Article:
Erechtheus Erichthonius Greek There can be little doubt but that the names Erichthonius and Erechtheus are identical; but whether the two heroes mentioned by Plato, Hyginus, and Apollodorus, the one of whom is usually called Erichthonius or Erechtheus I. and the other Erechtheus II., are likewise one and the same person, as Muller and others think, is not so certain, though highly probable. Greek
Fe Gai Islands Goddess who guards certain islands of the Ivory Coast.
Haoma Iran A plant that suffered the indignity of being deified, its sap was an intoxicating drink used in a sacrificial ceremonies
Hawenniyu Iroquois Great Spirit who gives the gifts of the earth. From a buckskin pouch he takes the sacred Indian tobacco and sprinkling it on the fire for incense makes certain motions of his hands toward the sky. Sometimes he will fan the fire with a turkey wing fan. Iroquois
Heliadae Greek The male and female descendants of Helios, and might accordingly be applied to all his children, but in mythology the name is given more particularly to the seven sons and the one daughter of Helios by Rhode or Rhodos. Their names are, Cercaphus, Actis, Macareus, Tanages, Triopas, Phaeton, Ochimus, and Electryone. Greek
Hippothoon Greek An Attic hero, a son of Poseidon and Alope, the daughter of Cercyon. He had a heroum at Athens and one of the Attic phylae was called after him Hippothoontis. Greek
Hippothous Greek A son of Cercyon, and father of Aepytus, who succeeded Agapenor as king in Arcadia, where he took up his residence, not at Tegea, but at Trapezus. Greek
Hu Celts Hu, Ceridwen, and Craiwy. Cherusci, A three-headed god called Triglat.
I conjure you Egypt O sword, by the three Holy Names, ALBROT, ABRACADABRA, JEOVA! Be thou my fortress and defence against all enemies, visible and invisible, in every magical work. By the Holy Name SADAY, which is great in power, and by these other names, CADOS, CADOS, CADOS, ADONAY, ELOY, ZENA, OTH, OCHIMANUEL, the First and the Last, Wisdom, Way, Life, Virtue, Chief, Mouth, Speech, Splendour, Light, Sun, Fountain, Glory, Mountain, Vine, Gate, Stone, Staff, Priest, Immortal, MESSIAH, Sword, do thou rule in all my affairs and prevail in those things which oppose me. Amen. Ceremonial Magic Zendou Ki. A protecter spirit who, along with Myodou Ki, protects En no Gyoja. Japan Zeoteus. A son of Tricolonus, and founder of the town of Zoetia in Arcadia. Zephon [scarcher of secrets ]. The cherub despatched by Gabriel to find Satan, after his flight from hell. Ithuriel goes with him. Milton: Paradise Lost, iv. Zephyritis. A surname of Aphrodite, derived from the promontory of Zephyrium in Egypt. Zephyrus, the personification of the west wind, is described by Hesiod as a son of Astraeus and Eos. Greek Zervan, Zurvan, Zrvan. The god of time in Persian literature. Identified in the Greek texts with Chronos and, in the Roman world, with Saturn. Zerynthia. A surname of Aphrodite, from the town of Zerinthus in Thrace, where she had a sanctuary said to have been built by Phaedra. Zetes, a son of Boreas and Oreithyia, and a brother of Calais. Zetes and Calais, called the Boreadae, are mentioned among the Argonauts ( Apollodorus i.), and are generally described as winged beings though some say that they had wings at their heads and feet and others that they had them only at their feet or at their shoulders. Greek Zethus, a son of Zeus and Antiope, at Thebes, and a brother of Amphion. According to some he was married to Aedon, and according to others to Thebe. Greek Zeus, the greatest of the Olympian gods, and the father of gods and men, was a son of Cronus and Rhea, a brother of Poseidon, Hades (Pluto), Hestia, Demeter, Hera, and at the same time married to his sister Hera. Greek Zeuxippe, a sister of Pasithea or Praxithea, was a Naiad and married to Pandion, by whom she became the mother of Procne, Philomela, Erechtheus and Butes. Greek Zha-Zha. Angels which come against those who send the evil eye against the Baptized. Early Nazorean Zhir u Zahrun, means "the Illuminated and the Illuminating." Early Nazorean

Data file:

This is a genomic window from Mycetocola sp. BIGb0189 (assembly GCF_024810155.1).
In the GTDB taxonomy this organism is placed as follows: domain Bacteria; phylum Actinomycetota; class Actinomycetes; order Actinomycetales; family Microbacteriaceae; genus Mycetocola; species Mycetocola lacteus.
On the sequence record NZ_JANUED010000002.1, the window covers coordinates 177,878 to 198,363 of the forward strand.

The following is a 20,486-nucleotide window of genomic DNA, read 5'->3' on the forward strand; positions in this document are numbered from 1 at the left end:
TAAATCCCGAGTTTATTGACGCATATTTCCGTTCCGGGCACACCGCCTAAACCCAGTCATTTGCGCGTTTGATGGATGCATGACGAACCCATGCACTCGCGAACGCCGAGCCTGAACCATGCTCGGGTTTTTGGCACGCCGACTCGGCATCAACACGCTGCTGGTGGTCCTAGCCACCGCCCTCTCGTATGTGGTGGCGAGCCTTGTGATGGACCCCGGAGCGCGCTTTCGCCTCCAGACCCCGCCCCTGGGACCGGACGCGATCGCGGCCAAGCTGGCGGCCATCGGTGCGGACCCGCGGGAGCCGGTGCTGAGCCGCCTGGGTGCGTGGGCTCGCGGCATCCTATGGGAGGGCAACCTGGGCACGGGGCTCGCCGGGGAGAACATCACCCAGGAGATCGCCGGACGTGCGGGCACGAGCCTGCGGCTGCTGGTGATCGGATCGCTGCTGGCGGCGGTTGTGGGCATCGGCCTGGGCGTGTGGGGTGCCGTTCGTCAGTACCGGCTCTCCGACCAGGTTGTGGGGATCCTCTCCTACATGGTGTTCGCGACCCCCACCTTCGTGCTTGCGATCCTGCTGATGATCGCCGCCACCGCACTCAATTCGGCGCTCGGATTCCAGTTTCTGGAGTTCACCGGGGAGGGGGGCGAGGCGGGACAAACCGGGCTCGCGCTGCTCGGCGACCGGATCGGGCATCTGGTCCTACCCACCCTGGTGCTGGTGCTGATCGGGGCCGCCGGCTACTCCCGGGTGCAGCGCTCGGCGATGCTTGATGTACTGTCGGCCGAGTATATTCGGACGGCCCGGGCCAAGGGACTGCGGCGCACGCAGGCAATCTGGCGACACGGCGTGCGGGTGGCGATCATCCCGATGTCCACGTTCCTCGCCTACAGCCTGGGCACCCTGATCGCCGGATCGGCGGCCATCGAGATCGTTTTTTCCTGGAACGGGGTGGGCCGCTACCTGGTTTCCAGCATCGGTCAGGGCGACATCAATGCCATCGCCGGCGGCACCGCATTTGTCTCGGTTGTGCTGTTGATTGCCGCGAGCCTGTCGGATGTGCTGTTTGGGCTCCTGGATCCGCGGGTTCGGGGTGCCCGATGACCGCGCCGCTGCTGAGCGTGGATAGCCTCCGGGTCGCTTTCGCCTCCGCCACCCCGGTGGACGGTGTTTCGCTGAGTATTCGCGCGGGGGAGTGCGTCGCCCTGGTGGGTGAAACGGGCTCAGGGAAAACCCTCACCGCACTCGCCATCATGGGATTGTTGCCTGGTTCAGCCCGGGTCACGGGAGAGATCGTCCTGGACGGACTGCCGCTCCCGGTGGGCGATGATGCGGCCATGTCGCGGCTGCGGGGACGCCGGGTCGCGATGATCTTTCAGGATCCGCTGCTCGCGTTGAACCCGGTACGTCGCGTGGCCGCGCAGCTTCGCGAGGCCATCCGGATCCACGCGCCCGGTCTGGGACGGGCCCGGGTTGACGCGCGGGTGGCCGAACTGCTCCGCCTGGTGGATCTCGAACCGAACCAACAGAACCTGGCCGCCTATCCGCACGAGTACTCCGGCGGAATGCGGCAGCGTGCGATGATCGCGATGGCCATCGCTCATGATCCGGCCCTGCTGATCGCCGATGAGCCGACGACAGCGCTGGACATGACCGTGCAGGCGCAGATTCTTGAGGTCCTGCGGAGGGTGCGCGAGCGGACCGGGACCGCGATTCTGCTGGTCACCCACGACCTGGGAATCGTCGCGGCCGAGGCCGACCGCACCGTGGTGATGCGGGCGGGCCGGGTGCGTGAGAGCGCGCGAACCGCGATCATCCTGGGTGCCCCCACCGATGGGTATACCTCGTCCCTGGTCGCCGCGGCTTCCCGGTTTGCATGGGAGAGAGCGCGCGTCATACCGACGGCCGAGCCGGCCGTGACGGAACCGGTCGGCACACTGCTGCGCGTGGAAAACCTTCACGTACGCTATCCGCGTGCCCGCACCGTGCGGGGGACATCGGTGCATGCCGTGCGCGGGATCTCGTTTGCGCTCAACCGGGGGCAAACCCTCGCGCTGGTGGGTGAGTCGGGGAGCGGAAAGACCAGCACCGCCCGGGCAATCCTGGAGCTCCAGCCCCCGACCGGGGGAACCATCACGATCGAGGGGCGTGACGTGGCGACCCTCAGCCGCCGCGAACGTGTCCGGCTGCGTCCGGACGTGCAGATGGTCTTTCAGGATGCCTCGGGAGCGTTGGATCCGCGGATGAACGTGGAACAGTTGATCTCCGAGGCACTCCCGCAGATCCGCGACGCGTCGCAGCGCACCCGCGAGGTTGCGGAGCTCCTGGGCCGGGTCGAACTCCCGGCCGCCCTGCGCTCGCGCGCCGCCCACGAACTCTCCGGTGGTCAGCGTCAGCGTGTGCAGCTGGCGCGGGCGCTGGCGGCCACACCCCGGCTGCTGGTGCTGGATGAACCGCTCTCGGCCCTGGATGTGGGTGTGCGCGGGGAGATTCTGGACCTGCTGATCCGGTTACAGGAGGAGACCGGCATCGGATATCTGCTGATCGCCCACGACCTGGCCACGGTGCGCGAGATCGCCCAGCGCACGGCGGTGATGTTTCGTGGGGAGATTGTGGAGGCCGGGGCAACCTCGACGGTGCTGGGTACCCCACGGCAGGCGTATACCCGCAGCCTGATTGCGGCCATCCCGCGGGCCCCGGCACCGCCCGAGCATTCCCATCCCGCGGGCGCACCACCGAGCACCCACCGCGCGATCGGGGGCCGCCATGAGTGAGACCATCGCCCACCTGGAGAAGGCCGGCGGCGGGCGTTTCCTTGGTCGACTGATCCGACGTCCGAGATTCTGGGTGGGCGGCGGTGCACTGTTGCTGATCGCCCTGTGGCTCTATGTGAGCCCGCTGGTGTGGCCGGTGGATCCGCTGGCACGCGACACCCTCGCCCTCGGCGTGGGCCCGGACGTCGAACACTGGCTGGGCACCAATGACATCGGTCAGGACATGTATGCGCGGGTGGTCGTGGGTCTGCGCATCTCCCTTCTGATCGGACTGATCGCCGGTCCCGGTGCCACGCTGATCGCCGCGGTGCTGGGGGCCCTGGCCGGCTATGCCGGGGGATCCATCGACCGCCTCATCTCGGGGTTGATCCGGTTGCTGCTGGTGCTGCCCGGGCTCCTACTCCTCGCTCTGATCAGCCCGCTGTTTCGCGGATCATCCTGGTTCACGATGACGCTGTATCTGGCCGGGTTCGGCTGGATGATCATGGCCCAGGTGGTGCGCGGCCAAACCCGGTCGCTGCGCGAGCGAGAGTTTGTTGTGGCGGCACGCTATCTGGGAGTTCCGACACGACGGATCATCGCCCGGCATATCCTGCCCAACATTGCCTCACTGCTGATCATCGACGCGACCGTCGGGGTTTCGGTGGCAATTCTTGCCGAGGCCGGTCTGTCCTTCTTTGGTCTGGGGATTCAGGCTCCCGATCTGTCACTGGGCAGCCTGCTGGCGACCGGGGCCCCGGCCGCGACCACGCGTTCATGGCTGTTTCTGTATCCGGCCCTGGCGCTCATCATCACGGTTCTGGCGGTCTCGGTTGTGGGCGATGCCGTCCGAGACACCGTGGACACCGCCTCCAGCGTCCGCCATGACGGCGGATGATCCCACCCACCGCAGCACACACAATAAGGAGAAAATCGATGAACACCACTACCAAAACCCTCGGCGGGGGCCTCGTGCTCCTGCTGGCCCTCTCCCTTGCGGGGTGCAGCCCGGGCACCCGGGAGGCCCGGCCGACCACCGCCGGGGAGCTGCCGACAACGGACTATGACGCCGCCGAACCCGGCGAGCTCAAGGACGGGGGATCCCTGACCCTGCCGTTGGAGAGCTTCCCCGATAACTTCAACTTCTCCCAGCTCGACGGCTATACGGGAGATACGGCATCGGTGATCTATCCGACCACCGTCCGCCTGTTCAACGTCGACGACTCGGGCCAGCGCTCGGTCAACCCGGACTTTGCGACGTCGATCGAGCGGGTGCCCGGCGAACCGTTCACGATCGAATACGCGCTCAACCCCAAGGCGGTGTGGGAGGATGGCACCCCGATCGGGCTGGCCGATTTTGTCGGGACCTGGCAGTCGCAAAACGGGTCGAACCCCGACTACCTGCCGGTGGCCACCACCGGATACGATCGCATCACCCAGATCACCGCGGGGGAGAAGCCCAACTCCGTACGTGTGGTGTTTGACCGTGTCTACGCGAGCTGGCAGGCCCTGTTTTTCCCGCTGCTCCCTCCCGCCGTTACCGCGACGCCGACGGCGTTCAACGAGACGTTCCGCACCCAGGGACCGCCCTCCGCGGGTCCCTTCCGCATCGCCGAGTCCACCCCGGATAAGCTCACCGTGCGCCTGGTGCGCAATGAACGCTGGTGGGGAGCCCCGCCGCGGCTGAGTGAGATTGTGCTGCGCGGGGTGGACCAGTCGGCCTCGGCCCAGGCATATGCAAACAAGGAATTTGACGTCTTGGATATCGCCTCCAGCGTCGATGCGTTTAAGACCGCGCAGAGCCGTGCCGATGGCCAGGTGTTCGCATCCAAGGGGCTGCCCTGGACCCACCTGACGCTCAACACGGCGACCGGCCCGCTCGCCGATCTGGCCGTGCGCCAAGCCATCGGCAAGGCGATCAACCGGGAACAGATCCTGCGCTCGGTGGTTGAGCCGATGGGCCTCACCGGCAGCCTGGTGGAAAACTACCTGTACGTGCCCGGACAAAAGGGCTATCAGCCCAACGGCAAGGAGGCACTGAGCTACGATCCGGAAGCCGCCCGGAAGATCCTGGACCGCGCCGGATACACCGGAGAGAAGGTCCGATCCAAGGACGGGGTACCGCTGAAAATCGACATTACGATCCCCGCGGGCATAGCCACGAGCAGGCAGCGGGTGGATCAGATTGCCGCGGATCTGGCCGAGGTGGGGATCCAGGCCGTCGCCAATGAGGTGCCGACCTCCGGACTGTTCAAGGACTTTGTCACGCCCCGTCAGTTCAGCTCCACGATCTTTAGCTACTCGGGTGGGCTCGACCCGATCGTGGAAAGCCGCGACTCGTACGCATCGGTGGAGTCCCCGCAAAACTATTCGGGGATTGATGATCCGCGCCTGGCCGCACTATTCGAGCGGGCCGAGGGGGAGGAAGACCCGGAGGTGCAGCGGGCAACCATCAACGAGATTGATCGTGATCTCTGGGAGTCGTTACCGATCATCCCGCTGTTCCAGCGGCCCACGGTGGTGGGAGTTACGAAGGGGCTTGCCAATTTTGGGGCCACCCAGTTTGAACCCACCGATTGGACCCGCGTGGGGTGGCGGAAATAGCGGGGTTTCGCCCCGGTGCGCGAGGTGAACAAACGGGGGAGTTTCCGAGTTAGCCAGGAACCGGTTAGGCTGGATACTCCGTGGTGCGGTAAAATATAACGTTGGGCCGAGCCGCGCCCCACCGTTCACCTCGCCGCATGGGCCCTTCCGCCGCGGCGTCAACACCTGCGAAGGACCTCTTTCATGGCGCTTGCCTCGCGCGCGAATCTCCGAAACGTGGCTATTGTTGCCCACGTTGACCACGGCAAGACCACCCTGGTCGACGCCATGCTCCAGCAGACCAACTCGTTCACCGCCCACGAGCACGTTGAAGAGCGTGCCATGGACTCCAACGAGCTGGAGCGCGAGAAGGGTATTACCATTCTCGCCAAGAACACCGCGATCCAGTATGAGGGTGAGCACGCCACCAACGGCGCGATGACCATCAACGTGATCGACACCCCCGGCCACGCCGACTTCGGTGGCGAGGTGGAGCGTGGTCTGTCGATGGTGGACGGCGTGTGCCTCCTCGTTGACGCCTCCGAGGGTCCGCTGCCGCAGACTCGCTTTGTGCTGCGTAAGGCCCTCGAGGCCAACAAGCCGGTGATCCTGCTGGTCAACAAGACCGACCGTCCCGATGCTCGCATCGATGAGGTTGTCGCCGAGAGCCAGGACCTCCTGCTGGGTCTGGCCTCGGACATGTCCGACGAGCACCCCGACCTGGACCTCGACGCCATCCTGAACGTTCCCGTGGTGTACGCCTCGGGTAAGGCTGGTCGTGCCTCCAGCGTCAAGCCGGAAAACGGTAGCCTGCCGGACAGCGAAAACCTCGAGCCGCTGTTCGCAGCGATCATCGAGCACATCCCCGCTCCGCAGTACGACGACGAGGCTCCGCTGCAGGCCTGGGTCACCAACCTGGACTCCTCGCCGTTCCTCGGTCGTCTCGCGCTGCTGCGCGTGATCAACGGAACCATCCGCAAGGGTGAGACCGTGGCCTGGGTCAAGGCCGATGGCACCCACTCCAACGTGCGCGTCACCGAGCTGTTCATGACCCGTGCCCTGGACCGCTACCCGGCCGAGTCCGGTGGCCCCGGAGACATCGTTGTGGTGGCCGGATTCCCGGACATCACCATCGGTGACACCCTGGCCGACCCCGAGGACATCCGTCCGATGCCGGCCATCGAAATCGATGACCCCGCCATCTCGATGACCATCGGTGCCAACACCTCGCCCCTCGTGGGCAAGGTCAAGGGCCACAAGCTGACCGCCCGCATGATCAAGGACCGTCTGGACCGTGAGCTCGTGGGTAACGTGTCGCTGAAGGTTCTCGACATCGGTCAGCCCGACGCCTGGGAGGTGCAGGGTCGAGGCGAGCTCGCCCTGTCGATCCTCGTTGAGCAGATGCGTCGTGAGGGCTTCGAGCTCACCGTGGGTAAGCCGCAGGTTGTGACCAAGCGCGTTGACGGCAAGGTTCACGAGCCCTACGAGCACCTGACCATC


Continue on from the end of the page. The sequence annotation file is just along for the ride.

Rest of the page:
Insitor Roman God concerned with the sowing of crops and a helper of Ceres. Roman
Ithacensian Suitors Greek The suitors of Penelope, wife of Ulysses, King of Ithaca. While Ulysses was absent, many suitors presented themselves to Penelope, affirming that Ulysses was certainly dead. Penelope put them off, saying she would give a definite answer when she had finished the robe she was weaving for Laertes, but at night she unravelled all she had woven during the day. At last Ulysses returned and slew the suitors. Greek
Jw/ Ja'u/ Jawi Syria This god is so ancient it yhad to be deduced from the study of personal names, nothing is known for certain but it may be identical to the harvest god Ao
Kaiamunu New Guinea Demon who plays a large part in initiation ceremony for boys Papua New Guinea